October 27, 1995
Web posted at: 11:45 p.m. EDT
FORT BRAGG, North Carolina (CNN) -- One soldier was killed and 20 others were hurt Friday when a sniper opened fire on an athletic field at Fort Bragg in North Carolina. The sniper allegedly fired on his unit as they prepared to start a morning run, a Fort Bragg spokesman said.
Moments after the soldier opened fire from a wooded area, a group of unarmed Special Forces soldiers wrestled him to the ground. "We came under fire and we moved into the tree line because we realized we were the only ones who could do anything about it," said Staff Sgt. Anthony Minor.
Minor said that the gunman, who was firing at them, turned away. And as he did, he and Sgt. Edward Mongold tackled the man. "It was a fight for his life," Minor said. "It was a fight for our lives."
Minor, Mongold and several other soldiers disarmed the shooter and held him for the military police.
Army officials have identified the shooting suspect as 26- year-old Sgt. William J. Kreutzer, an infantry squad leader in the Second Brigade. Kreutzer's hometown is listed as Washington, D.C.
The dead soldier has been identified as 38-year-old Major Stephen Mark Badger, the intelligence officer for the Second Brigade. His hometown was not available, but his place of birth was Salt Lake City, Utah.
Maj. Rivers Johnson said about 1,300 troops from the 2nd Infantry Brigade of the 82nd Airborne were gathered at Towle Stadium at 6:30 a.m. EDT, preparing to start a 4-mile run, when shots rang out from the woods nearby.
Authorities from the Army's Criminal Investigation Division said three weapons were found when the suspect was apprehended. They included a 9mm pistol, a .22-caliber rifle, and a AR-15 rifle, the civilian equivalent of the M-16 assault rifle. Johnson said soldiers at the fort do not ordinarily carry Army-issued weapons.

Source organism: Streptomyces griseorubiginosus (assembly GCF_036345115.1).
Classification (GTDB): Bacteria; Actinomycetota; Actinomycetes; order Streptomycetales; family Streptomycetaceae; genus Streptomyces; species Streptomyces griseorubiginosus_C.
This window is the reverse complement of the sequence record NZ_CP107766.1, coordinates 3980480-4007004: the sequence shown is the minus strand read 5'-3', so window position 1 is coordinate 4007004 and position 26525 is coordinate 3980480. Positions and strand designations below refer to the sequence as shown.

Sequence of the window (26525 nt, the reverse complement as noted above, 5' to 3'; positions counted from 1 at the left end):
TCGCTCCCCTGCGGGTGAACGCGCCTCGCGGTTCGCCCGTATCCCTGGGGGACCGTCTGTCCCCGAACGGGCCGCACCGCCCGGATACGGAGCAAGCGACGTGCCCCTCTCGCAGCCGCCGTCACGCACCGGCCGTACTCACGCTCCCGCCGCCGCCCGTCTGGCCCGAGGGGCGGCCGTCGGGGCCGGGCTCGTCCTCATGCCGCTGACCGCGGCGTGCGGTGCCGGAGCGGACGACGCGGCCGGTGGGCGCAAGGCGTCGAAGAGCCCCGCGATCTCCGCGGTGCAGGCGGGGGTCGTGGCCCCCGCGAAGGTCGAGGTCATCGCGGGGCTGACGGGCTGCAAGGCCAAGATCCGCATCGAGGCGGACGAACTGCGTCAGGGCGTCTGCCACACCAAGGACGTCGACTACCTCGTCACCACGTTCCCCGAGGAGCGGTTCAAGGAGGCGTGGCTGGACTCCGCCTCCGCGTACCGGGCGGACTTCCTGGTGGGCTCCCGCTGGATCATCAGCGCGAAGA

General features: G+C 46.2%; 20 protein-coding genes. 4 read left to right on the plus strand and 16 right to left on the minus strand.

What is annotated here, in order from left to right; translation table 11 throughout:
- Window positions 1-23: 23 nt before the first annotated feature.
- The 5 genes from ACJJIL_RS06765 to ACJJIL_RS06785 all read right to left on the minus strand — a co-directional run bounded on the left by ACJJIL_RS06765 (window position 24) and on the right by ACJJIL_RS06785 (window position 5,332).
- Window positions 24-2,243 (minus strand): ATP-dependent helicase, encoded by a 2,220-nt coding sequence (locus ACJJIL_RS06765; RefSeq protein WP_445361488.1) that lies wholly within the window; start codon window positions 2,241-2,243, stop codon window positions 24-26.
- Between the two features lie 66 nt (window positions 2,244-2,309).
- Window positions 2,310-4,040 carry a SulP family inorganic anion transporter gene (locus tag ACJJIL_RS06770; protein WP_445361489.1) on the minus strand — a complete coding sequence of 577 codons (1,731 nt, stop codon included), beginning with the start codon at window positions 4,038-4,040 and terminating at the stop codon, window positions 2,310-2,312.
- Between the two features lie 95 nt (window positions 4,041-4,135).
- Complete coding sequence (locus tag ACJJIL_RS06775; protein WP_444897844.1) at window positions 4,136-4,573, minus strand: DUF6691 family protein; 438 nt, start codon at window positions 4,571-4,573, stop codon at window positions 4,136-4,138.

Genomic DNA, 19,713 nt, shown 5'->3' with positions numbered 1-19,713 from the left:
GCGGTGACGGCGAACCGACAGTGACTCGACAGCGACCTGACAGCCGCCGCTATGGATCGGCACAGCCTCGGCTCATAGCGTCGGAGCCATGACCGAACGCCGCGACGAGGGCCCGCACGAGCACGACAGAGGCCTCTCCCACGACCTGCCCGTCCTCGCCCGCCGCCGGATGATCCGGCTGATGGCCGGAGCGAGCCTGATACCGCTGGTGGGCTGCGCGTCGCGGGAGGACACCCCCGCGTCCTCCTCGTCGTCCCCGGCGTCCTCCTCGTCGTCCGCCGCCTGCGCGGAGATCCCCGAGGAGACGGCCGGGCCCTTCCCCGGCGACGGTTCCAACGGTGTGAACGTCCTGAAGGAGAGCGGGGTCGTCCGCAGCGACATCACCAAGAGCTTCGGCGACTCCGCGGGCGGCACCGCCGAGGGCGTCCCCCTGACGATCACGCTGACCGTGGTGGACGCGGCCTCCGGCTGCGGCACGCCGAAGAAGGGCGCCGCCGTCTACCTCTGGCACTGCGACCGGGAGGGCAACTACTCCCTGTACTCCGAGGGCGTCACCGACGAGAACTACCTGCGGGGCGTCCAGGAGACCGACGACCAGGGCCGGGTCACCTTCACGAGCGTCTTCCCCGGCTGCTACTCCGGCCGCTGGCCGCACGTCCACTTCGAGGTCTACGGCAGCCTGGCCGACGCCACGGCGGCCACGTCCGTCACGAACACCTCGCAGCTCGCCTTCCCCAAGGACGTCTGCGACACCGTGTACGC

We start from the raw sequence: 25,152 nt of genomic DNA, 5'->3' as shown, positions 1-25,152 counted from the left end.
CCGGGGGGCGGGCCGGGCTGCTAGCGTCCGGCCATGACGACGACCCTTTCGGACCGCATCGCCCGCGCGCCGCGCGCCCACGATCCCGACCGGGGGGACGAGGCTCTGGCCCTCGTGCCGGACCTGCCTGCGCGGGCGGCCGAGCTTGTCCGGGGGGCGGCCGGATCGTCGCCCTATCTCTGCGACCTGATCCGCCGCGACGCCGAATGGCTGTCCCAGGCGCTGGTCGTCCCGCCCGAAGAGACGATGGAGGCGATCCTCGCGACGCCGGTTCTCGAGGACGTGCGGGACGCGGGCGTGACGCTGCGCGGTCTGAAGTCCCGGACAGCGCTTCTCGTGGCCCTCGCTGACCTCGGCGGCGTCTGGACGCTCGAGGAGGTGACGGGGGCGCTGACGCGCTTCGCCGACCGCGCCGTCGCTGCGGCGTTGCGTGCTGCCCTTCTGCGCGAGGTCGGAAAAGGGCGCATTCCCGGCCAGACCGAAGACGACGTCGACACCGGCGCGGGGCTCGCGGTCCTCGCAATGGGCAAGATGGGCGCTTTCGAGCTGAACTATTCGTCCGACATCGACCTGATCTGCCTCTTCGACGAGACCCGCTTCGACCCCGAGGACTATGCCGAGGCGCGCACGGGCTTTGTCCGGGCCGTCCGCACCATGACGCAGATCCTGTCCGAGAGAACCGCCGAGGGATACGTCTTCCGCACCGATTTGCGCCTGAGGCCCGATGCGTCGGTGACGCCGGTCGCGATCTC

Johnson would not speculate on a motive for the shooting.
A soldier who was running nearby at the time of the incident said that he heard shots and that it appeared they were being fired at the staff of the 2nd Infantry Brigade.
A videotape shot by a soldier as the sniping incident began showed the troops scrambling for cover, many of them attempting to help the wounded reach safety.
Maj. Victor Modestor, chief of surgery at Womack Army Hospital at the fort, said four of the soldiers were taken into surgery. Two were in critical condition and the two others were stable.
A soldier who suffered paralysis when he was shot in the neck was transported to Duke Medical Center, where he was listed in stable condition. Another soldier suffered a gunshot wound to the chest and was in stable condition, Modesto said. Twelve other soldiers were listed in stable condition with gunshot wounds. Two other soldiers were treated for minor injuries.
The 2nd Brigade had just assumed mission status, said Johnson, meaning they would be the first brigade of the 82nd Airborne to go into action if a crisis occurred within the next three months.
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